NCQA Comments on CMS Direct Provider Contracting RFI

NCQA urges CMS to limit DPCs to high-value PCMH & PCSP providers, and to prohibit DPC clinicians from charging more than Medicare payment limits.

May 18, 2018

Adam Boehler, Director
Center for Medicare & Medicaid Innovation
Center for Medicare & Medicaid Services

Dear Director Boehler:

Thank you for the opportunity to respond to your Request for Information (RFI) regarding Direct Provider Contracting (DPC). DPC has both potential benefits and harms. Including DPCs in Medicare and/or Medicaid therefore requires important protections so that DPC arrangements direct beneficiaries only to high quality clinicians, and do not increase beneficiary costs or exacerbate socioeconomic disparities.

High-Value Clinicians: DPC has potential to improve access, quality and patient experience if such contracts direct beneficiaries to high-value clinicians with a documented commitment to high-qualify, efficient, patient-centered care. DPC also has potential to lower quality if there are no standards for assuring that DPC arrangements provide access to only high-value clinicians. To prevent this, you should require independent Patient-Centered Medical Home (PCMH) or Patient-Centered Specialty Practice (PCSP) recognition from well-established, trusted entities for any practice participating in a DPC demonstration.

Requiring independent PCMH or PCSP recognition can be a critically important beneficiary protection. PCMH and PCSP practices have key features you suggested are important in the RFI. These include use of certified EHRs, organizational structure requirements and safeguards to ensure beneficiaries receive high-quality, necessary care. There is an abundant and growing body evidence on the benefits of well-established PCMH practices on cost, quality, access,evidenced-based care and disparities.

The National Committee for Quality Assurance (NCQA) has America’s largest PCMH program, with approximately 20% of all primary care physicians at 13,000 sites. We also have the only PCSP program. Congress recognized PCMH and PCSP’s many benefits by giving clinicians in these practices auto-credit in Medicare’s Merit-Based Incentive Payment System (MIPS). You can readily apply Medicare’s PCMH and PCSP MIPS auto-credit criteria to DPC.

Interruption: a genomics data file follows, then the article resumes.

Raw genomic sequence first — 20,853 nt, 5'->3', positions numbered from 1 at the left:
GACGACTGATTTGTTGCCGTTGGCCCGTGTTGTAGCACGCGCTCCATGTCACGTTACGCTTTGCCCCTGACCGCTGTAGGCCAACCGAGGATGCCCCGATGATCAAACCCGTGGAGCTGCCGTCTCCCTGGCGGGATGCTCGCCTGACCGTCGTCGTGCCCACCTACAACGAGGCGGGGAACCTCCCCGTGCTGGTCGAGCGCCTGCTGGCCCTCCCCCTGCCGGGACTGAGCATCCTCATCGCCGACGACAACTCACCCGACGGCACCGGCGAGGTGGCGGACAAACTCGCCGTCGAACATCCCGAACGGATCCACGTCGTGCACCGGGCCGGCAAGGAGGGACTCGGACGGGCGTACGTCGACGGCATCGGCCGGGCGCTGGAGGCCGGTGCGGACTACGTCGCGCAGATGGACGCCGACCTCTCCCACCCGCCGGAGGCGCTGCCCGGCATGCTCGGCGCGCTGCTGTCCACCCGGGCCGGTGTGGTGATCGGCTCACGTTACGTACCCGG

In addition, 27 public-sector initiatives across 23 states require or use NCQA PCMH Recognition. Many commercial insurers also provide incentives for PCMH and/or PCSP recognition. We maintain a directory of public and private PCMH and PCSP incentives by state on our website.

Costs & Disparities: DPC further has potential to harm patients and increase socioeconomic disparities if it allows clinicians to discriminate on which patients they will serve or charge patients more than Medicare payment limits.

Ideally, you can prevent balance billing concerns by not letting clinicians in DPCs charge coinsurance or deductibles, as is common in many private sector DPCs. At the very least, you need clear and strong provisions to prevent discrimination and excessive balanced billing. These are thus essential for any demonstration testing DPC in Medicare and/or Medicaid.

You can help to prevent discrimination by closely monitoring use of DPCs and aggressively enforcing any violations of existing anti-discrimination provisions in law. You further will need to conduct regular analyses of DPC’s impact over time on access, cost, quality and disparities and publicly report results.

The American College of Physicians (ACP) stressed these concerns in their analysis of DPCs and similar arrangements.1 ACP’s conclusions include that:

  • Physicians in all types of practices must honor their professional obligation to provide nondiscriminatory care, serve all classes of patients who are in need of medical care, and seek specific opportunities to observe their professional obligation to care for the poor.
  • Physicians in all types of practice arrangements must be transparent with patients and offer details of financial obligations, services available at the practice, and the typical fees charged for services.
  • Physicians should consider the Patient-Centered Medical Home as a practice model that has been shown to improve physician and patient satisfaction with care, outcomes, and accessibility; lower costs; and reduce health care disparities when supported by appropriate and adequate payment by payers.

Thank you again for the opportunity to comment on your request for information. If you have questions, please contact Paul Cotton, Director of Federal Affairs, at (202) 955-5162 or



Margaret O’Kane,

1 Doherty et al, Assessing the Patient Care Implications of “Concierge” and Other Direct Patient Contracting Practices, Annals of Internal Medicine, December 2015.

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